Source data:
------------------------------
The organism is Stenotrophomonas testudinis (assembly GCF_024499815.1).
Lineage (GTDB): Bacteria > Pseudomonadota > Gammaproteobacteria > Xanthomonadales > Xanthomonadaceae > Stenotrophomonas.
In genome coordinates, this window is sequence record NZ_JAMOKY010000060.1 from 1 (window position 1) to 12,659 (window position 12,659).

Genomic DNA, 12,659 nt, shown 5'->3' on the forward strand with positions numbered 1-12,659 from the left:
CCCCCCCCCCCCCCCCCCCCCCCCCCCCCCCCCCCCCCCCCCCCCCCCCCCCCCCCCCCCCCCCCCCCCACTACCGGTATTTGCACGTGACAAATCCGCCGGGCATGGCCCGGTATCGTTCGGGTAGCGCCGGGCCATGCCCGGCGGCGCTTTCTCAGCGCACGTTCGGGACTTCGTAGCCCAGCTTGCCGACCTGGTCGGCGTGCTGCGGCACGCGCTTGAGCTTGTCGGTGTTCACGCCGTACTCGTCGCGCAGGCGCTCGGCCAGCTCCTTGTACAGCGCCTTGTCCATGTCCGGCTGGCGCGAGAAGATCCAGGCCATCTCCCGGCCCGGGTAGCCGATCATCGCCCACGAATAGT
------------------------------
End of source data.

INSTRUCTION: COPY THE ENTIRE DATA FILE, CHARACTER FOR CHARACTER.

The organism is Stenotrophomonas testudinis (assembly GCF_024499815.1).
Lineage (GTDB): Bacteria > Pseudomonadota > Gammaproteobacteria > Xanthomonadales > Xanthomonadaceae > Stenotrophomonas.
In genome coordinates, this window is sequence record NZ_JAMOKY010000060.1 from 1 (window position 1) to 12,659 (window position 12,659).

Genomic DNA, 12,659 nt, shown 5'->3' on the forward strand with positions numbered 1-12,659 from the left:
CCCCCCCCCCCCCCCCCCCCCCCCCCCCCCCCCCCCCCCCCCCCCCCCCCCCCCCCCCCCCCCCCCCCCACTACCGGTATTTGCACGTGACAAATCCGCCGGGCATGGCCCGGTATCGTTCGGGTAGCGCCGGGCCATGCCCGGCGGCGCTTTCTCAGCGCACGTTCGGGACTTCGTAGCCCAGCTTGCCGACCTGGTCGGCGTGCTGCGGCACGCGCTTGAGCTTGTCGGTGTTCACGCCGTACTCGTCGCGCAGGCGCTCGGCCAGCTCCTTGTACAGCGCCTTGTCCATGTCCGGCTGGCGCGAGAAGATCCAGGCCATCTCCCGGCCCGGGTAGCCGATCATCGCCCACGAATAGT